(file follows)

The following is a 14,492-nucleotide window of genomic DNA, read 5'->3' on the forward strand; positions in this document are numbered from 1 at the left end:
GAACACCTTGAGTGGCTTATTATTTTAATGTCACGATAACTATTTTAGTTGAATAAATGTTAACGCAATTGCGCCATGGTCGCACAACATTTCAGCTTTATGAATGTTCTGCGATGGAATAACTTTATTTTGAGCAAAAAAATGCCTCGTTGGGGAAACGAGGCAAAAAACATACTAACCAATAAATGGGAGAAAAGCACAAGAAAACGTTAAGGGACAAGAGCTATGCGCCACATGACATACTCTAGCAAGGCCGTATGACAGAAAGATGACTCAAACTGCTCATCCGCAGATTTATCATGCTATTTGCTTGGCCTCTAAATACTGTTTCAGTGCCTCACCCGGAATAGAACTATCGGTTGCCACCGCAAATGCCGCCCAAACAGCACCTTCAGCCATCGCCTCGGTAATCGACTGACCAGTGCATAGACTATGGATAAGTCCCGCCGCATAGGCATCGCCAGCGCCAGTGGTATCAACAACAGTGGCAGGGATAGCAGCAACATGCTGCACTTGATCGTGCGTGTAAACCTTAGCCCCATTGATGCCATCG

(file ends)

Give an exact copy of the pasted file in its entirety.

The following is a 14,492-nucleotide window of genomic DNA, read 5'->3' on the forward strand; positions in this document are numbered from 1 at the left end:
GAACACCTTGAGTGGCTTATTATTTTAATGTCACGATAACTATTTTAGTTGAATAAATGTTAACGCAATTGCGCCATGGTCGCACAACATTTCAGCTTTATGAATGTTCTGCGATGGAATAACTTTATTTTGAGCAAAAAAATGCCTCGTTGGGGAAACGAGGCAAAAAACATACTAACCAATAAATGGGAGAAAAGCACAAGAAAACGTTAAGGGACAAGAGCTATGCGCCACATGACATACTCTAGCAAGGCCGTATGACAGAAAGATGACTCAAACTGCTCATCCGCAGATTTATCATGCTATTTGCTTGGCCTCTAAATACTGTTTCAGTGCCTCACCCGGAATAGAACTATCGGTTGCCACCGCAAATGCCGCCCAAACAGCACCTTCAGCCATCGCCTCGGTAATCGACTGACCAGTGCATAGACTATGGATAAGTCCCGCCGCATAGGCATCGCCAGCGCCAGTGGTATCAACAACAGTGGCAGGGATAGCAGCAACATGCTGCACTTGATCGTGCGTGTAAACCTTAGCCCCATTGATGCCATCG